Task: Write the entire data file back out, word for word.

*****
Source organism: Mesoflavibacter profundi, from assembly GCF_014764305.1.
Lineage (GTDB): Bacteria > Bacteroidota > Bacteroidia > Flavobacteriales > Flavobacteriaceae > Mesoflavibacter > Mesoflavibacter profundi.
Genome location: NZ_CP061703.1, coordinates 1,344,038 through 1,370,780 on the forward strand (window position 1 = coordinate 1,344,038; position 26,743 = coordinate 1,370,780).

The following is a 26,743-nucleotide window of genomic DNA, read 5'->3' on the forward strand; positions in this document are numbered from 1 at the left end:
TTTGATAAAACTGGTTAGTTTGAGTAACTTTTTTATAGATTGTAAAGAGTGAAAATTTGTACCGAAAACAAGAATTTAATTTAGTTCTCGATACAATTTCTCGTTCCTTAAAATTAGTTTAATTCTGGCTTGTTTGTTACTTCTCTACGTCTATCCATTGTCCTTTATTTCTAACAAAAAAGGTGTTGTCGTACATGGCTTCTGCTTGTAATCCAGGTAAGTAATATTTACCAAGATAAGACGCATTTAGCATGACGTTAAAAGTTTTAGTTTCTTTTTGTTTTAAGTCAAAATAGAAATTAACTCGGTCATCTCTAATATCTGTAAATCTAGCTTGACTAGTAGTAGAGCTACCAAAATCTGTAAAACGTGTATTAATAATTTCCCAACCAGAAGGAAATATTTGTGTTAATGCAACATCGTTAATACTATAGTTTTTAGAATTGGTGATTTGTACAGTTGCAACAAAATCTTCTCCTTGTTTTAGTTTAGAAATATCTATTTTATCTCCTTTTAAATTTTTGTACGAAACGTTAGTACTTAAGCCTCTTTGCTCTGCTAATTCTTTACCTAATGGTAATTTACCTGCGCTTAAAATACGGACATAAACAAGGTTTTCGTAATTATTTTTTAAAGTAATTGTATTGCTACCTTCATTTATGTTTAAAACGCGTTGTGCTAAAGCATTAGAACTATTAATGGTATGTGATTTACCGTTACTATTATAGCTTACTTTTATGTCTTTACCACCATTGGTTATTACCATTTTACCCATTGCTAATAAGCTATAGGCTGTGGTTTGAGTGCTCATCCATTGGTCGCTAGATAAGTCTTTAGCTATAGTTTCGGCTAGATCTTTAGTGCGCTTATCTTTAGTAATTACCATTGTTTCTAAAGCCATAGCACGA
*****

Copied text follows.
Source organism: Mesoflavibacter profundi, from assembly GCF_014764305.1.
Lineage (GTDB): Bacteria > Bacteroidota > Bacteroidia > Flavobacteriales > Flavobacteriaceae > Mesoflavibacter > Mesoflavibacter profundi.
Genome location: NZ_CP061703.1, coordinates 1,344,038 through 1,370,780 on the forward strand (window position 1 = coordinate 1,344,038; position 26,743 = coordinate 1,370,780).

The following is a 26,743-nucleotide window of genomic DNA, read 5'->3' on the forward strand; positions in this document are numbered from 1 at the left end:
TTTGATAAAACTGGTTAGTTTGAGTAACTTTTTTATAGATTGTAAAGAGTGAAAATTTGTACCGAAAACAAGAATTTAATTTAGTTCTCGATACAATTTCTCGTTCCTTAAAATTAGTTTAATTCTGGCTTGTTTGTTACTTCTCTACGTCTATCCATTGTCCTTTATTTCTAACAAAAAAGGTGTTGTCGTACATGGCTTCTGCTTGTAATCCAGGTAAGTAATATTTACCAAGATAAGACGCATTTAGCATGACGTTAAAAGTTTTAGTTTCTTTTTGTTTTAAGTCAAAATAGAAATTAACTCGGTCATCTCTAATATCTGTAAATCTAGCTTGACTAGTAGTAGAGCTACCAAAATCTGTAAAACGTGTATTAATAATTTCCCAACCAGAAGGAAATATTTGTGTTAATGCAACATCGTTAATACTATAGTTTTTAGAATTGGTGATTTGTACAGTTGCAACAAAATCTTCTCCTTGTTTTAGTTTAGAAATATCTATTTTATCTCCTTTTAAATTTTTGTACGAAACGTTAGTACTTAAGCCTCTTTGCTCTGCTAATTCTTTACCTAATGGTAATTTACCTGCGCTTAAAATACGGACATAAACAAGGTTTTCGTAATTATTTTTTAAAGTAATTGTATTGCTACCTTCATTTATGTTTAAAACGCGTTGTGCTAAAGCATTAGAACTATTAATGGTATGTGATTTACCGTTACTATTATAGCTTACTTTTATGTCTTTACCACCATTGGTTATTACCATTTTACCCATTGCTAATAAGCTATAGGCTGTGGTTTGAGTGCTCATCCATTGGTCGCTAGATAAGTCTTTAGCTATAGTTTCGGCTAGATCTTTAGTGCGCTTATCTTTAGTAATTACCATTGTTTCTAAAGCCATAGCACGA